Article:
Water storage

Water storage refers to holding water in a contained area for a period of time. Water storage can be natural or artificial. Natural water storage occurs in all parts of the hydrologic cycle. Water can be stored in the atmosphere, on the surface of the Earth, or below ground. Artificial water storage is done for a variety of reasons and is done on small and large scales. Water storage locations are commonly referred to as reservoirs.[1]

Natural Water Storage and the Hydrologic Cycle

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Each stage of the hydrologic cycle involves the storage of water (Figure 1). The storage of water on Earth can be separated into three main natural locations: above, at, and below the surface of the Earth. Water can be stored in the atmosphere, on the surface of the Earth, or underground.[2] These water storage areas are most commonly known as reservoirs. Natural reservoirs include oceans, glaciers and other bodies of ice, groundwater, lakes, soil moisture, wetlands, living organisms, the atmosphere, and rivers.[1]

Collectively, all water storage areas make up the hydrosphere. Most water on earth is found in oceans and seas, then in glaciers and groundwater. ~97% of the world's water is stored in the oceans as saltwater. The overwhelming majority of water is stored here, so oceans can be seen as the start and end point of the hydrologic cycle. Water from the ocean evaporates into the atmosphere, then falls back to Earth's surface as precipitation. Most precipitation falls back into the ocean but some precipitation falls onto land.[1]

Figure 1. Water distribution on Earth.[3]

Water moves from reservoir to reservoir through a variety of different transport mechanisms such as evaporation, condensation, etc. Each type of reservoir (e.g. atmospheric, aquifers, lakes) has a different residence time. The residence time is how long the water stays in a reservoir. Water in the atmosphere stays there for an average of 15 days, while soil moisture lasts a couple of months. Lakes replenish their water every 50 to 100 years, while groundwater can reside in the reservoir for 100 to 10 000 years. Ice caps have the longest residence times, going up to 200 000 years. The type of storage that occurs on the land surface and under the ground largely depend on the geologic features of the area and is related to the types of soil and the types of rocks present at the storage locations.[1]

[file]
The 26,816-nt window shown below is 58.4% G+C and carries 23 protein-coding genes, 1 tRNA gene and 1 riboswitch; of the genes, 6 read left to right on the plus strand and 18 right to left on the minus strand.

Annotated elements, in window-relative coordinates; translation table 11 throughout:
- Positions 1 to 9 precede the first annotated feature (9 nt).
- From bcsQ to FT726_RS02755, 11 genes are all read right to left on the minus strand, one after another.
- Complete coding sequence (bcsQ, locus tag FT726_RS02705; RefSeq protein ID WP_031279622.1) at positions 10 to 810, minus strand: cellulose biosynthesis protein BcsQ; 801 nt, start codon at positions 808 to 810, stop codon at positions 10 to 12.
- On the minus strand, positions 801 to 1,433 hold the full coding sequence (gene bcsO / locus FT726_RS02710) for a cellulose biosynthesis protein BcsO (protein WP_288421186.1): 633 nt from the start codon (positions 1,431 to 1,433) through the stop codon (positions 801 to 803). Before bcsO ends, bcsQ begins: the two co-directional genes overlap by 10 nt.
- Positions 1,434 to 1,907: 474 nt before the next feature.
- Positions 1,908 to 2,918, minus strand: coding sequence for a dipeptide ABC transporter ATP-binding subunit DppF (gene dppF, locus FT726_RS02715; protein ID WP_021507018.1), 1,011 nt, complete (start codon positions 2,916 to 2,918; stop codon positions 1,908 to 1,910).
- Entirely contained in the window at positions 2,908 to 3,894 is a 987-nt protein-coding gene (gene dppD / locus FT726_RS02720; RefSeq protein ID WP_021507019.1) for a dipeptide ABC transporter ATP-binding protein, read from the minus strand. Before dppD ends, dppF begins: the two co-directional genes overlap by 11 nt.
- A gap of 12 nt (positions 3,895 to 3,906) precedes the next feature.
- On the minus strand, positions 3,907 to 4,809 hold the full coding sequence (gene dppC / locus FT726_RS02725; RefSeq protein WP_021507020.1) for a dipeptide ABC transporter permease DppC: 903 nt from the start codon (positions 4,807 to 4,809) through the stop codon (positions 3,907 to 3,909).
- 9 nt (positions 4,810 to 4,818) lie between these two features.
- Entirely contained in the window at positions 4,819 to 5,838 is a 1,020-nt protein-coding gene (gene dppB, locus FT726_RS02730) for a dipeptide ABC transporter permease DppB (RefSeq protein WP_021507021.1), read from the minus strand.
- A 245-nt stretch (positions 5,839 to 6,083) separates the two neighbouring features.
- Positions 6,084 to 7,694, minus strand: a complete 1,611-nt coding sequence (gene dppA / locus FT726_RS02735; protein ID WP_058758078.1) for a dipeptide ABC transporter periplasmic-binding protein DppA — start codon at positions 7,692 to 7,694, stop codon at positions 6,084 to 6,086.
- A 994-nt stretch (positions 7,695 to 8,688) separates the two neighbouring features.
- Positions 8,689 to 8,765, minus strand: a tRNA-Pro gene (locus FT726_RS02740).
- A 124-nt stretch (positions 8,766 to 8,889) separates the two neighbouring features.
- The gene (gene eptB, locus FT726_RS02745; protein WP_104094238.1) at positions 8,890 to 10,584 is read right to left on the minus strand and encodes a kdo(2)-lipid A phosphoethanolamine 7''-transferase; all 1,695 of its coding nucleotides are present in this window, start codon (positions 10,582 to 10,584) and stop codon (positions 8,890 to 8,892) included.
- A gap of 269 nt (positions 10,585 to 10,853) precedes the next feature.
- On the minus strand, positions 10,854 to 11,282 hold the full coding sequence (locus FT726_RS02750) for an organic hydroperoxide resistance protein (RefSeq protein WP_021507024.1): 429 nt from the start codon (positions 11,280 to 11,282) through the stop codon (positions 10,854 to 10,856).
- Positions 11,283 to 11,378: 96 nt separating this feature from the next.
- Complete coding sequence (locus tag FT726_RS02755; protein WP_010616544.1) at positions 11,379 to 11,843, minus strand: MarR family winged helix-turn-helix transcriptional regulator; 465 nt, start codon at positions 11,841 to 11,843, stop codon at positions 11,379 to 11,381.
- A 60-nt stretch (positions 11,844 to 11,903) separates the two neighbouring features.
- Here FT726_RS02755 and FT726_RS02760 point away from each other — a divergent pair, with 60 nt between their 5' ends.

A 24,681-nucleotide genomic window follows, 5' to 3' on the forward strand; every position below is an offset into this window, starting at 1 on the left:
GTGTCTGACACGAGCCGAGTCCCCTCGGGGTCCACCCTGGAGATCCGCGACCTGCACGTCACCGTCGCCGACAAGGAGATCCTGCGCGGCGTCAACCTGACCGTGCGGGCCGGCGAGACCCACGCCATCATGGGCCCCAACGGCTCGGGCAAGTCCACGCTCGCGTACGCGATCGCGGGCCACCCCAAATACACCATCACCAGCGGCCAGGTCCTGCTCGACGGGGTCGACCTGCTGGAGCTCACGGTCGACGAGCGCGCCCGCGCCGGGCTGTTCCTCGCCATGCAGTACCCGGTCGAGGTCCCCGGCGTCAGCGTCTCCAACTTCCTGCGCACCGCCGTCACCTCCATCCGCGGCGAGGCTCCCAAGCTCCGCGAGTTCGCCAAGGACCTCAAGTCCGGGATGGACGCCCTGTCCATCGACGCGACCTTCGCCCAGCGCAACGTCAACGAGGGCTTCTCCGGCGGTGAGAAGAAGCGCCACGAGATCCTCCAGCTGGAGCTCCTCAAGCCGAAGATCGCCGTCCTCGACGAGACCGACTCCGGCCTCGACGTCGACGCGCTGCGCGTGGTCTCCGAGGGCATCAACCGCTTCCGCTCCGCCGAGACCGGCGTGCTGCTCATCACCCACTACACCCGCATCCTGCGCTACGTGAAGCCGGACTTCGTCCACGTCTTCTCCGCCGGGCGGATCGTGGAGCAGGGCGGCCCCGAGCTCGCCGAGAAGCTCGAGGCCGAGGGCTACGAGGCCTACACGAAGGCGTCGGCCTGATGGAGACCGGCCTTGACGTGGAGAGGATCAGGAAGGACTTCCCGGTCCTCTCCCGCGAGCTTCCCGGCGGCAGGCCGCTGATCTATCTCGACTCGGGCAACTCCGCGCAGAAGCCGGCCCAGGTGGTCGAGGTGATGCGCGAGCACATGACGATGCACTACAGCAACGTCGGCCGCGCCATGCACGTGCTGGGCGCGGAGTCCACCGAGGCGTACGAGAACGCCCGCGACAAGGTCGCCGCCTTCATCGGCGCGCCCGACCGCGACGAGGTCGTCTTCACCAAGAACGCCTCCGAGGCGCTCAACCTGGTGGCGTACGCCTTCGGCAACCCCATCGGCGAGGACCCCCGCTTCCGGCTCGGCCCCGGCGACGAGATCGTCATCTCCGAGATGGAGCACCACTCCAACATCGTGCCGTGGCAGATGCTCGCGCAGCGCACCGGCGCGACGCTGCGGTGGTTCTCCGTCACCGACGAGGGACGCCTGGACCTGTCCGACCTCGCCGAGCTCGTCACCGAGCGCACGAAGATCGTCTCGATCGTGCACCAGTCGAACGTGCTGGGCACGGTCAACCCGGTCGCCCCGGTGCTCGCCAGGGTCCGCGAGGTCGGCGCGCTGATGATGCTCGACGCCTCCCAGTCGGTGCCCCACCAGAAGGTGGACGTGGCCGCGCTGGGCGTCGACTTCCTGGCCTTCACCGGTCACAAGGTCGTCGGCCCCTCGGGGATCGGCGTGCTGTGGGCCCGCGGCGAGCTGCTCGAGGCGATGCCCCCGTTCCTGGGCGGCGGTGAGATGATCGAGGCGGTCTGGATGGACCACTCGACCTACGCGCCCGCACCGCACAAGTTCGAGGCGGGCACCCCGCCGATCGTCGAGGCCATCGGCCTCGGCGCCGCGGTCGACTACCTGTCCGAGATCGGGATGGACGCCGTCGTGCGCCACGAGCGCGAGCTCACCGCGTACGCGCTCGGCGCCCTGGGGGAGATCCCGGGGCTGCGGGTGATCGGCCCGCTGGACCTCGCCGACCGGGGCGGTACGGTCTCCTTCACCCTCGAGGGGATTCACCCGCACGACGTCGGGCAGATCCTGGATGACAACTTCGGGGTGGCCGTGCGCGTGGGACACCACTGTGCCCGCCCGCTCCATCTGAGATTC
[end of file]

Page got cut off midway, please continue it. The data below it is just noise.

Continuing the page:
Artificial Water Storage

Artificial water storage is done for commercial and private reasons. Artificial water storage ranges in size from rain barrels and household water tanks to urban infrastructure and industrial reservoirs. Some of the smaller types of artificial storage include water towers, tanks, and rain barrels for use by people in times of drought or in areas that do not have easy access to water sources. Commercial uses for artificial water storage tend to be larger in scale, such as holding ponds and dam reservoirs. Some examples of industries that use water storage include various types of mining, agriculture (for irrigation and livestock), and energy generation.[4]

An important use of artificial water storage is in hydroelectricity. A reservoir of water is built up behind a hydroelectric dam. The water in the reservoir is at a higher elevation than the water on the other side of the dam. The dam then converts the potential energy of the water into mechanical energy. This is done by having the water drop through the dam and push turbine blades as it falls. The height that this water is at is known as the hydraulic head, and it is one of the major factors in determining how much electricity can be generated. [5]

For Further Reading


  1. 1.0 1.1 1.2 1.3 Stephen Marshak. Earth: Portrait of a Planet, 3rd ed. New York, NY, U.S.A: W.W. Norton & Company, 2008
  2. NOAA. (September 1, 2015). Description of the Hydrologic Cycle [Online]. Available: http://www.nwrfc.noaa.gov/info/water_cycle/hydrology.cgi
  3. Wikimedia Commons. (September 1, 2015). Earth's Water Distribution [Online]. Available: https://upload.wikimedia.org/wikipedia/commons/thumb/5/58/Earth's_water_distribution.svg/2000px-Earth's_water_distribution.svg.png
  4. OAS. (Nov.27, 2018). "1.5 Runoff collection using surface and underground structures" [Online]. Available: https://www.oas.org/dsd/publications/unit/oea59e/ch14.htm
  5. Quebec Hydro. (September 1, 2015). Reservoirs [Online]. Available: http://www.hydroquebec.com/learning/hydroelectricite/gestion-eau.html

Authors and Editors

Jordan Hanania, James Jenden, Ashley Sheardown, Kailyn Stenhouse, Jason Donev
Last updated: January 4, 2019
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